- D- Community Grade
- Director: Mira Nair
- Cast: Hilary Swank, Richard Gere, Ewan McGregor
- Rated: PG
- Running time: 111 minutes
The opening credits note that Amelia, Mira Nair’s portrait of femme flier Amelia Earhart, is based on two separate biographies, but the filmmakers could have saved time and money by merely cribbing from Earhart’s Wikipedia page, since the movie never moves beyond the superficial facts of her life. Screenwriters Ron Bass and Anna Hamilton Phelan skim through Earhart’s history like a college student cramming for a test, focusing on the years between her first transatlantic flight in 1928 and her disappearance while attempting to circumnavigate the globe in 1937.
Her hair cropped, her skin freckled, and her voice compressed to a nasal Hepburn drawl, Hilary Swank bears a remarkable resemblance to the woman she’s playing, but the impersonation is glib and glancing. She’s so constrained by mannerisms that she never gets beyond the character’s surface—although to be fair, trying to import feeling into the movie’s stilted dialogue is like trying to fly a plane blindfolded. That holds even truer for Richard Gere’s turn as Earhart’s promoter and eventual husband, George Putnam. Never the most technically accomplished actor, Gere is helpless when confronted with mock-classical lines like, “Only you, my dear Amelia, could say those brutal words to me.” Brutal indeed.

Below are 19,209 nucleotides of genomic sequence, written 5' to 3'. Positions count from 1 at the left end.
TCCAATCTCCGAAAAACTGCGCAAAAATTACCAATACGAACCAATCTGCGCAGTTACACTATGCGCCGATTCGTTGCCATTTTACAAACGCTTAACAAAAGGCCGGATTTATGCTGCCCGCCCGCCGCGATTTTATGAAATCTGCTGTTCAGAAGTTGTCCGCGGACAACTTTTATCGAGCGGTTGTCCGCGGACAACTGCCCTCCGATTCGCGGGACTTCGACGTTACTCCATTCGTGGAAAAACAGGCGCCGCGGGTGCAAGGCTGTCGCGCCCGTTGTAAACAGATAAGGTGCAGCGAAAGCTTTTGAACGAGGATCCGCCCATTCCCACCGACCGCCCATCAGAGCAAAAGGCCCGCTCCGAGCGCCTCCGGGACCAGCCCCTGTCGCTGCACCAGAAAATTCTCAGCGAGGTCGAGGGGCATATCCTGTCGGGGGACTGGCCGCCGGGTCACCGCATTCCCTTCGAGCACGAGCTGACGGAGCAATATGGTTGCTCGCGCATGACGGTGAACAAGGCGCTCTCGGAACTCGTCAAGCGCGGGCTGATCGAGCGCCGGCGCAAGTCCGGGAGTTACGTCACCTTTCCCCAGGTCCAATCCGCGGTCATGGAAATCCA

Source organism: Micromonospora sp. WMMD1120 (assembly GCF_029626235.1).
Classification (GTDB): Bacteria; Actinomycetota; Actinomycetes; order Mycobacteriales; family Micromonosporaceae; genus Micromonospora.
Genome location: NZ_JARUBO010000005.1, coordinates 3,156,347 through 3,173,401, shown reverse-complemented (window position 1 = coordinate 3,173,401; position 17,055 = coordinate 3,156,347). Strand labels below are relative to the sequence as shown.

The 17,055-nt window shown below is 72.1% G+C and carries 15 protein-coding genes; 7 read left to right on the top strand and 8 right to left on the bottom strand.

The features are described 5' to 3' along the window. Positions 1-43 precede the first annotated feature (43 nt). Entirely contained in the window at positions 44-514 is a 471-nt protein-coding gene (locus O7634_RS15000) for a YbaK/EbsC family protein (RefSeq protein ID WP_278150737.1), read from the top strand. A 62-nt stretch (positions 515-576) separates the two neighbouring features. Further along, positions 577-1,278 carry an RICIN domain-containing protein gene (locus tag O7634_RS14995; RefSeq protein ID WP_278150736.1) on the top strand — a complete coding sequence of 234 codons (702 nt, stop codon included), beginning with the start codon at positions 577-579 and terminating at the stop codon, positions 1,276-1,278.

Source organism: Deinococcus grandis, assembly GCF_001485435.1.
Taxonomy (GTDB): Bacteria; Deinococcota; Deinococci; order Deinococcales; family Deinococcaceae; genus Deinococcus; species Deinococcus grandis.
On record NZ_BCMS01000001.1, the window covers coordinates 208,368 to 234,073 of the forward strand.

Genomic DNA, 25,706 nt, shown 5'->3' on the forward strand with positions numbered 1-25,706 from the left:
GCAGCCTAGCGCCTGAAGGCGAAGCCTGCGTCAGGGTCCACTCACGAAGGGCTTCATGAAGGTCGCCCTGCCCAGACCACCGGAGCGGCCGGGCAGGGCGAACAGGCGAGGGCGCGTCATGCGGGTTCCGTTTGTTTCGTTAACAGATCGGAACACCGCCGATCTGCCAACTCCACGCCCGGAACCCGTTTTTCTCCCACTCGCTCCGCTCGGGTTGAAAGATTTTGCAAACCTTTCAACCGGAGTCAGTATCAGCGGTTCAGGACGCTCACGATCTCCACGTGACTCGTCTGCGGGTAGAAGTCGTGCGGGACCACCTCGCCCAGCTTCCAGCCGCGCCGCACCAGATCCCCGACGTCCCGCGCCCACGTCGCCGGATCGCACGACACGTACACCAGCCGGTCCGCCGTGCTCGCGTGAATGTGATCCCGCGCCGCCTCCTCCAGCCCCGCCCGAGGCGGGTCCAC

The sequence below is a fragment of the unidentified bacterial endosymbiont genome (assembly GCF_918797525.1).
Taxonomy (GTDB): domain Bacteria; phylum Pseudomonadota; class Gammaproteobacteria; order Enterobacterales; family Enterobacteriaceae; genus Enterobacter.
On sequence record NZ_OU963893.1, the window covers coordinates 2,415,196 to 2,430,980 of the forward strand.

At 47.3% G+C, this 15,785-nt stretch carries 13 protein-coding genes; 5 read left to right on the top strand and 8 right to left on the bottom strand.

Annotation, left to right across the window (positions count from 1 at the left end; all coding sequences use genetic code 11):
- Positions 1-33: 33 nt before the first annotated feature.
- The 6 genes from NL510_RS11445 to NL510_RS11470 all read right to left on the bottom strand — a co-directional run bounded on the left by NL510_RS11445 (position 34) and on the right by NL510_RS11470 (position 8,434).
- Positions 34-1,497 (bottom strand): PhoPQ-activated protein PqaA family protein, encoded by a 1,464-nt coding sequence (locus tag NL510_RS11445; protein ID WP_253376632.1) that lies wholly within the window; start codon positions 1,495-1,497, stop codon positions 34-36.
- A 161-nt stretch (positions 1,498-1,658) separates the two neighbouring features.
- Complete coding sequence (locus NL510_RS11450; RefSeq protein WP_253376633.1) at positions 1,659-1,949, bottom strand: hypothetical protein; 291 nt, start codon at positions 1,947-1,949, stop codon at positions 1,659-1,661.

If Amelia has any value (which is a dubious proposition), it’s as an object lesson in the follies of the conventional biopic, which puts mindless recapitulation of historical data above analysis or insight. The messy fascination of life is replaced by a schematic series of setups and payoffs. The second it’s mentioned that Christopher Eccleston’s navigator is a recovering alcoholic, it’s clear that it’s only a matter of time before he falls off the wagon at a pivotal moment. His lived-in performance is one of the film’s only bright spots, though, along with Cherry Jones’ fleeting turn as an impish Eleanor Roosevelt.
Although capably filmed by cinematographer Stuart Dryburgh, the movie lacks any hint of the visual flair common to Nair’s best work. (Criterion’s sparkling new edition of Monsoon Wedding makes for an apt, and damning, comparison.) It isn’t so much hard to believe that Nair directed Amelia as it’s hard to believe it was directed at all. Considering its focus on a pioneering, rule-breaking icon, the film’s utter lack of personality isn’t just a failure. It’s close to an insult.